There is No Fate But What We Make: Ringa Ringa......

Wednesday, December 14, 2005

Ringa Ringa......

Ringa Ringa Roses
Pocket full of Poses
Husha Busha!
We all fall down!

As a parent, I get the immense pleasure of watching my child play with the other children of my apartment complex. I particularly like the "Ringa Ringa" games children play - where they go round and round singing this poem and at the end they all, sort of, fall down on the ground together. Having grown up in mofussil towns, I had never done this as a child. So, it was fascinating when I watched this for the first time. Turns out that this simple poem has a poignant history.

This rhyme has its origins in the time of the great plague attack in Europe in the 17th century. Symptoms of this plague included a ring shaped rosy red rash ("Ringa Ringa Roses"). Sweet smelling poises (placebos, really) were put in pockets ("Pocket full of Poses") to prevent the spread of the disease, since it was believed that the disease was spread through bad smell. The other symptom was constant sneezing ("Husha Busha!"). Since medicines weren't effective against the plague, almost no one survived this disease ("We all fall down!").
Made me sad! Could never enjoy this game after that.

But it's very interesting to read about the origins of nursery rhymes. The "Yankee Doodle went to town" rhyme is very interesting too. It goes like this...

Yankee Doodle went to town
Riding on a pony
He stuck a feather in his hat
And called it macaroni.

Yankee Doodle keep it up
Yankee Doodle dandy
Mind the music and the step
And with the girls be handy.

Father and I went down to camp
Along with Captain Gooding
And there we saw the men and boys
As thick as hasty pudding.

Yankee Doodle keep it up
Yankee Doodle dandy
Mind the music and the step
And with the girls be handy

There was Captain Washington
Upon a slapping stallion
Giving orders to his men
I guess there was a million.

Yankee Doodle, keep it up
Yankee Doodle dandy
Mind the music and the step
And with the girls be handy.

Usually, children learn to sing the first two stanzas only. I could never have guessed that this poem has such an interesting story behind it. It deals with the American war of independence from Britain. The rich and the powerful English were mostly settled around the New England area. They looked down upon the country folks. "Yankee" itself was a derogatory term, which evolved from the Dutch version of "John", implying a simpleton. This wasn't the America of today. The class hierarchy was fierce those days.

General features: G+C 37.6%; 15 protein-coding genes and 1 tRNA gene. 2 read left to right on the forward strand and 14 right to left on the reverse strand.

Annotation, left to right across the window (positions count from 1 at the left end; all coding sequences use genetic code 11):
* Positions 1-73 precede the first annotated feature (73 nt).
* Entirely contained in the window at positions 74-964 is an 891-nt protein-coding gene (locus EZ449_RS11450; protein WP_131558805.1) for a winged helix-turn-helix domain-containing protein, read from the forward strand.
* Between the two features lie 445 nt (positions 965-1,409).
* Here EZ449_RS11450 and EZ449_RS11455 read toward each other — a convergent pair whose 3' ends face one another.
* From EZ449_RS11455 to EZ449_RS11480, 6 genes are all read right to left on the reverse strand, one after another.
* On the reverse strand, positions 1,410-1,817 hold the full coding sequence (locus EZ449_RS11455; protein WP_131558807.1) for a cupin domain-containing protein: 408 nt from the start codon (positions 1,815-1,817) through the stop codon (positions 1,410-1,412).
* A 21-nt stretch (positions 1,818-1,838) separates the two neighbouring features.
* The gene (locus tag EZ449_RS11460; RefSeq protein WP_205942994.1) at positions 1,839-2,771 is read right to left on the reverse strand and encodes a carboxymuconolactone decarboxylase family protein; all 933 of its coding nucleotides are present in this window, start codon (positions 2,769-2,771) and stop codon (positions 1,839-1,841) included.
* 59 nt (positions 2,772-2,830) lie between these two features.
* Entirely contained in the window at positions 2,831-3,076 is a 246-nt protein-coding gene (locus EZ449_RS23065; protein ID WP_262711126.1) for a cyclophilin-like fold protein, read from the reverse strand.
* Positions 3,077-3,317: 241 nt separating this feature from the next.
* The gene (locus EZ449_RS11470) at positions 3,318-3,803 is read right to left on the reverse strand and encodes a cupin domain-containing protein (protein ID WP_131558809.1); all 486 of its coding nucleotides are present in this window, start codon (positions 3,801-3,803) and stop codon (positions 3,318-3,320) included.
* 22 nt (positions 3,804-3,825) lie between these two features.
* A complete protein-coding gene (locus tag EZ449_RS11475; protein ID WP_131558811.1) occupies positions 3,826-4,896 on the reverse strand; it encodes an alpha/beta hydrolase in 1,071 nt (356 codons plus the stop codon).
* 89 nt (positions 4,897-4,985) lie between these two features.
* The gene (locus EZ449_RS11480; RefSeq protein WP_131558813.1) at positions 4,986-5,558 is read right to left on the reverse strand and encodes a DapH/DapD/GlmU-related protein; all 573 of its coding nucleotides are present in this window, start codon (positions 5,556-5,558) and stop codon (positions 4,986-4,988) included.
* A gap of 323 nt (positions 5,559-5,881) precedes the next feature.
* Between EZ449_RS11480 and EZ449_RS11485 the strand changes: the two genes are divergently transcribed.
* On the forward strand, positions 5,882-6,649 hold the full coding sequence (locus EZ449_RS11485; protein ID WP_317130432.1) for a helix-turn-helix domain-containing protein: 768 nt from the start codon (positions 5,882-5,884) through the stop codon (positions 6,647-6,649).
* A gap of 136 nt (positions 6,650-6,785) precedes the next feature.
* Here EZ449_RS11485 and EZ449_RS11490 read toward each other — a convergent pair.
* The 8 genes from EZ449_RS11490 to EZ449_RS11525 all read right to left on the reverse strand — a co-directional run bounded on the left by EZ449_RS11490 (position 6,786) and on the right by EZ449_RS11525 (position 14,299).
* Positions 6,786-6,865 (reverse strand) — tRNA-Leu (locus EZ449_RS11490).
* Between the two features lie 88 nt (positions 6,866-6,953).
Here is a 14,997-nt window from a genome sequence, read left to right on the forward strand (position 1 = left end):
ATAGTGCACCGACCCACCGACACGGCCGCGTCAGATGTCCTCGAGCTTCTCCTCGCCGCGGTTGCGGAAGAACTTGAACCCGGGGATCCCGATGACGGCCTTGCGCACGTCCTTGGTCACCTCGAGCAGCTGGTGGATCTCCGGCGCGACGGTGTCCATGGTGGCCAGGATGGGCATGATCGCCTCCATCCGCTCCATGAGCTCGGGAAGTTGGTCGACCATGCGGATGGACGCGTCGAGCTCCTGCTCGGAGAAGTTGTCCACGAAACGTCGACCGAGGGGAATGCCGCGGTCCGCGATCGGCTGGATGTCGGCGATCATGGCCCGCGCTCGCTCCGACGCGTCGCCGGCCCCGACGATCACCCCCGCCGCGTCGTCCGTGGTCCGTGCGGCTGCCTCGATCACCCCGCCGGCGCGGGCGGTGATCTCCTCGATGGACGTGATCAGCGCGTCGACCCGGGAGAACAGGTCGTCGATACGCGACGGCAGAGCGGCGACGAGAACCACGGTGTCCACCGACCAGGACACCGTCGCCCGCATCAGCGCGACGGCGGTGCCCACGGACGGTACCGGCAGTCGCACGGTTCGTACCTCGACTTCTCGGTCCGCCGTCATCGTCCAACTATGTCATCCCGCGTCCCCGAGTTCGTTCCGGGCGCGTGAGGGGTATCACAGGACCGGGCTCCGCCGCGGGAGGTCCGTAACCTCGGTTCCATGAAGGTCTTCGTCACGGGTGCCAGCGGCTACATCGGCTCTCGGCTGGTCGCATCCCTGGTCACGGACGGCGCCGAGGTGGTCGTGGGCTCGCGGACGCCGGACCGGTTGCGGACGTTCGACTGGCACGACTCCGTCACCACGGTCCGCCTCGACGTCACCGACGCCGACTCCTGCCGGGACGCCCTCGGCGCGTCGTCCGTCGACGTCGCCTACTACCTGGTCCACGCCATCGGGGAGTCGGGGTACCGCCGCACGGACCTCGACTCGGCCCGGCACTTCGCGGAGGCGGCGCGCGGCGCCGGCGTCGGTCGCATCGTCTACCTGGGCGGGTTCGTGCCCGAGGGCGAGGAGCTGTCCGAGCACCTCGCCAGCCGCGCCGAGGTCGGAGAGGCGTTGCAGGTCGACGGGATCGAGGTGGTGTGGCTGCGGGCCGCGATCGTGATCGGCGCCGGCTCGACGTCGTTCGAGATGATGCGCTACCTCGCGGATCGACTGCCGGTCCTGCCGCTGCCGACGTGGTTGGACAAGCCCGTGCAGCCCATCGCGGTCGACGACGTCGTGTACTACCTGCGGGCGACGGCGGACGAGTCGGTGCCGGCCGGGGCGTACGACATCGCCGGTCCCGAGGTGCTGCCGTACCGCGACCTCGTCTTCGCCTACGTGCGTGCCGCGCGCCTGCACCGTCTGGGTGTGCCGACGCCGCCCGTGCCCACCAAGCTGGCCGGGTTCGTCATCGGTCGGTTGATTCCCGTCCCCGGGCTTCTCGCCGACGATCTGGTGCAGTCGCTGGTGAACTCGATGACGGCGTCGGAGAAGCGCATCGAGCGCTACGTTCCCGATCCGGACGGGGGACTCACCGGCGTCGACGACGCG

The cultured, rich and powerful English aristocracy slapped “Yankee doodle” appellation on the country folks. During the independence war, the Americans turned this insult on its head by making it their war song - something they sang to cheer themselves. By using the British coined term ("Yankee Doodle"), to refer to themselves, the Americans were signaling that they no longer were affected by such insults. In fact, Americans completely mocked the aristocrats for their snootiness by making fun of their high airs. "went to town" indicates becoming urbane. However, Americans didn't care about the snobbishness of Horse carts. They went to town "riding on a pony". "Macaroni" was a headgear worn by the aristocrats. This hat which had lots of bird feathers on it, originated in Italy and was lapped up by all rich Europeans. In this song the Americans mock them by saying the simpleton just "stuck a feather in his hat and called it macaroni". In other words, Americans are saying that they are breaking all rules of what's considered acceptable by the English.

Singing this, and other such songs, American troops stormed city after city and forced the mother nation to grant freedom to America!

I wonder if today's world is creating songs that will be sung by children centuries later.


At Tuesday, January 31, 2006 8:06:00 AM, Blogger praveen said...

Really informative...never got to know before about this!

At Monday, April 10, 2006 6:19:00 AM, Blogger Samar Dhaliwal said...

Not only informative, but insightful also. You did quite a home work for it. Didn't you? Will you be kind enough to cite some source of your information? sometimes it is good to cross-check, you know.
Samarbaldev Dhaliwal

At Thursday, May 08, 2008 3:08:00 AM, Blogger Chris said...

quite an eye opener. come to thnk of it there are actually many such nursary rhymes that we have learnt and even enjoyed as a kid but now if we try to carefull think about the wordings in the poem, many a times you'll feel that somethng is not making sense or like...wht does it really imply/mean?!
anyway....nice pece of informaton.
And about poems being wrtten by ppl now for the kids of tomrow, commercially am nt sure but if trust me there's enough poetic potential out there, maybe somewhere in cyberspace some website/blog may have a may nver know!!! :)

At Tuesday, June 03, 2008 1:43:00 PM, Anonymous Travel & Travel... said...

Twinkle Twinkle little star...

Jack & Jill went up the hill...

Memories arent memories after reading this post.

At Monday, May 11, 2009 12:56:00 AM, Blogger Arpit said...

Good Information I am searching for that :)



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